Environmentally-friendly wool balls can absorb some of the moisture from your laundry and improve drying time. You can also add a few drops of essential oils to dryer balls to impart a fresh scent to your clothing.

The only negative thing about wool dryer balls is that they sometimes shed, causing little wool pills on your clothing.

Plastic and rubber dryer balls are usually bumpy or spiky, which helps to move clothing around the dryer and increase airflow. You won’t have to worry about these balls shedding, but they are quite a bit noisier than their wool counterparts.

Dryer balls are incredibly low-maintenance. You can increase their longevity by placing them in a mesh laundry bag, washing them in hot water, and drying them in the dryer.

For best results, you should clean them twice per year.

3. Liquid Fabric Softener

If you’d like to add extra softness to your laundry before it gets to the dryer, you can add liquid fabric softener to your washing machine.

Liquid fabric softeners are more effective at removing odors than dryer sheets and dryer balls. The downside, however, is that most fabric softeners contain chemicals that can irritate sensitive skin. 

Before you add fabric softener to your laundry, make sure that the items you’re washing can handle it. Since these products can affect the absorbency of the materials it comes in contact with, you won’t want to use them on your towels or gym clothes.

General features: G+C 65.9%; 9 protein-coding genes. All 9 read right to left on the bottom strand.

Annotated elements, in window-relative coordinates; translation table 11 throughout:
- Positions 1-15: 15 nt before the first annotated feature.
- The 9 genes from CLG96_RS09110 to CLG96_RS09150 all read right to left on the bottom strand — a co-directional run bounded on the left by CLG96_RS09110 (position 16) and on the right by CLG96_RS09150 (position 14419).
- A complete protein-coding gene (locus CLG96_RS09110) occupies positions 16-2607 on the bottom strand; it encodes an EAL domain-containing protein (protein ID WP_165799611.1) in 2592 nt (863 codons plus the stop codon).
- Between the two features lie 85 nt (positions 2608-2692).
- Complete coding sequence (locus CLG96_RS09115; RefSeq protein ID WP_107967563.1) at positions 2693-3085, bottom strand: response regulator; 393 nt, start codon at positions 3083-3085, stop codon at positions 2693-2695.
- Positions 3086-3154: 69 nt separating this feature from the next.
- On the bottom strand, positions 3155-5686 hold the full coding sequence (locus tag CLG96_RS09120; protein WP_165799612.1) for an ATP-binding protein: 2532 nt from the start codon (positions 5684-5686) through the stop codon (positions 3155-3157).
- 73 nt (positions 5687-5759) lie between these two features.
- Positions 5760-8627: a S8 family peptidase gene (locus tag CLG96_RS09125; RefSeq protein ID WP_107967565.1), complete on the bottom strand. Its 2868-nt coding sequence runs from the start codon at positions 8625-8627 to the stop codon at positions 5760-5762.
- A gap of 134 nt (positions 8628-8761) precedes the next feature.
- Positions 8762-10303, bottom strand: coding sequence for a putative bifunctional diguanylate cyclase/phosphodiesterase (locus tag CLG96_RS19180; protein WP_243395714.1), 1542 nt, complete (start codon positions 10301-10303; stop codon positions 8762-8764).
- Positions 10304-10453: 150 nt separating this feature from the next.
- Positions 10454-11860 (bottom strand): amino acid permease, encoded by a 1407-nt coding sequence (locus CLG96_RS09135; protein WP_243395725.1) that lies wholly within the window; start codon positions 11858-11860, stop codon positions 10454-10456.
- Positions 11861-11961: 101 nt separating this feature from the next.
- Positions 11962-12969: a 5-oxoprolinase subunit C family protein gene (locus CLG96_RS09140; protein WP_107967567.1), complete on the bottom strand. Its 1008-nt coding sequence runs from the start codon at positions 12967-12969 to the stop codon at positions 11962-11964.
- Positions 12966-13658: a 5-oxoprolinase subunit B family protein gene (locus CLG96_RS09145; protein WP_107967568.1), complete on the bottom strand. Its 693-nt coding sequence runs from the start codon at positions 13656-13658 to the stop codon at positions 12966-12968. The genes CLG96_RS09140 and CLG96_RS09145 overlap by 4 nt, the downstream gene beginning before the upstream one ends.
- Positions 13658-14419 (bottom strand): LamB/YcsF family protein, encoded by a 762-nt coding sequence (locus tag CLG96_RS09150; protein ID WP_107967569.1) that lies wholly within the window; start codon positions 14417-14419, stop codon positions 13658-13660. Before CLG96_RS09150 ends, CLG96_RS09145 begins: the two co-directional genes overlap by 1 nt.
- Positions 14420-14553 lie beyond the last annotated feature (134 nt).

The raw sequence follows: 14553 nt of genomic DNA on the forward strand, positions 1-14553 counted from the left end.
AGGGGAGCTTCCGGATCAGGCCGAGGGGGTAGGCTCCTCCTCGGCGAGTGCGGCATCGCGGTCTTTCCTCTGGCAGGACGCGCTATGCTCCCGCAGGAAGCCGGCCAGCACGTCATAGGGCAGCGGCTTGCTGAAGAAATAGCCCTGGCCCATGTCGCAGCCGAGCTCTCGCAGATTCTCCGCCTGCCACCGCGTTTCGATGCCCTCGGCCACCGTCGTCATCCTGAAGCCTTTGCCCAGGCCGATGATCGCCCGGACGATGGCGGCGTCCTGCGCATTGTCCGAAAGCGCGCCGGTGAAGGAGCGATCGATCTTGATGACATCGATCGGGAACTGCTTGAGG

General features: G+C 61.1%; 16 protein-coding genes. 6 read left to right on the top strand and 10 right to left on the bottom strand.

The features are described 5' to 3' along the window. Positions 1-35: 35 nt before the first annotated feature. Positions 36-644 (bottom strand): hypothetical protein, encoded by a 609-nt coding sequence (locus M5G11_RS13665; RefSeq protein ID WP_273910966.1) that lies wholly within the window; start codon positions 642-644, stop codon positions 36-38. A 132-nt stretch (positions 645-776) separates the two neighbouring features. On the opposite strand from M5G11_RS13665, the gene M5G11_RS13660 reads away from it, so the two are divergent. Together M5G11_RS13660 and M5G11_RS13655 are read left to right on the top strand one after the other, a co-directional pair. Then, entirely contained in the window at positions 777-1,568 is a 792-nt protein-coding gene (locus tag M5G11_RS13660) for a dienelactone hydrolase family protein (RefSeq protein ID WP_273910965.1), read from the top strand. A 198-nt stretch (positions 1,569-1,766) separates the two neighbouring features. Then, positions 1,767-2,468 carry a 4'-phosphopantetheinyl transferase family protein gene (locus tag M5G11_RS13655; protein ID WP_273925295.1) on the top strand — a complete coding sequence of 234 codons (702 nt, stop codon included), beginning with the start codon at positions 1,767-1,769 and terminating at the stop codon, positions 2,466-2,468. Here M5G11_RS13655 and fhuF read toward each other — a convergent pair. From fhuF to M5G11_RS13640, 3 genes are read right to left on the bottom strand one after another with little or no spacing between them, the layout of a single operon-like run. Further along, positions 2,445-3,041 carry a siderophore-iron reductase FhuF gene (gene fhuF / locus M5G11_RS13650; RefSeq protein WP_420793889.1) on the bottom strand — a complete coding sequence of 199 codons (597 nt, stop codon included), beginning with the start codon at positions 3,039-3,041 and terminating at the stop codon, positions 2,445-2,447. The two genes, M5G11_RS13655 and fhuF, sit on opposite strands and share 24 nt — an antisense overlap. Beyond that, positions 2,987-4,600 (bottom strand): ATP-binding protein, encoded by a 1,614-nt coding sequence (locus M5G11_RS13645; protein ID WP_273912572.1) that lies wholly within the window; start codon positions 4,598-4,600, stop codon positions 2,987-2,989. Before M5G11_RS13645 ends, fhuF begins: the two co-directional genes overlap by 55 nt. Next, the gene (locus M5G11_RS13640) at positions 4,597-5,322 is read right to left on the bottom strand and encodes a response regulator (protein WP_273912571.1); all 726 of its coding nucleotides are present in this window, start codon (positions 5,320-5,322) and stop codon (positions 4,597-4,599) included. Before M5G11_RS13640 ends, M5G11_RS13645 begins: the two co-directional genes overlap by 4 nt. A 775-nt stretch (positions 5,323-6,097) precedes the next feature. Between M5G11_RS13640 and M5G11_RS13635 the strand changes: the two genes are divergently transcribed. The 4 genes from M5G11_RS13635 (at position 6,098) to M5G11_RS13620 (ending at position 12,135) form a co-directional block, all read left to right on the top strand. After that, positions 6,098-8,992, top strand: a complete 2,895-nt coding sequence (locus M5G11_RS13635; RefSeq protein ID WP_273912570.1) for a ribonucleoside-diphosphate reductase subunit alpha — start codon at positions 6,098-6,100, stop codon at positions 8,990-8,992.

If you crave the softness of clothing washed with liquid fabric softener, but you’re not crazy about the idea of adding chemicals to your clothing, you can look for a natural brand instead.

For example, Mrs. Myer’s Clean Day Fabric Softener softens clothes and reduces static without using any parabens or phthalates. It’s even biodegradable and uses essential oils for its fragrance.

DIY Dryer Products

For many customers, the low cost of the dryer bar compared to dryer sheets was one of the things that made the product so intriguing.

For the ultra-frugal among you, here are some DIY alternatives to dryer bars that won’t break the bank.

  • Baking soda and vinegar:  There are two things you need to do to harness the laundry-softening power of baking soda and vinegar.

First, add a cup of baking soda to your wash load along with your regular detergent, then run it on a normal cycle to give your clothes some extra freshness. 

Next, wet a washcloth with vinegar, throw it in the dryer with your wet laundry, and dry the clothes like normal.

  • Aluminum foil balls: You can use aluminum foil just like regular dryer balls. For each load of laundry, you should add three 2-3 inch balls of foil to keep your laundry static free. These dryer balls should last for about 2 months.


Bounce Dryer Bars were a convenient solution to keep clothes static-free in the dryer. Unlike dryer sheets that you have to add to each load of laundry, you could stick the dryer bar to the inside of your machine and let it go until it dissolved.

Unfortunately, Proctor and Gamble decided that the demand for this product was too low, so they discontinued the dryer bars a few years back.

If you miss the dryer bars, don’t worry, there are plenty of alternative options for you to try, including:

  • Dryer Sheets
  • Dryer Balls
  • Liquid Fabric Softeners
  • DIY Dryer Products
Shauna Stone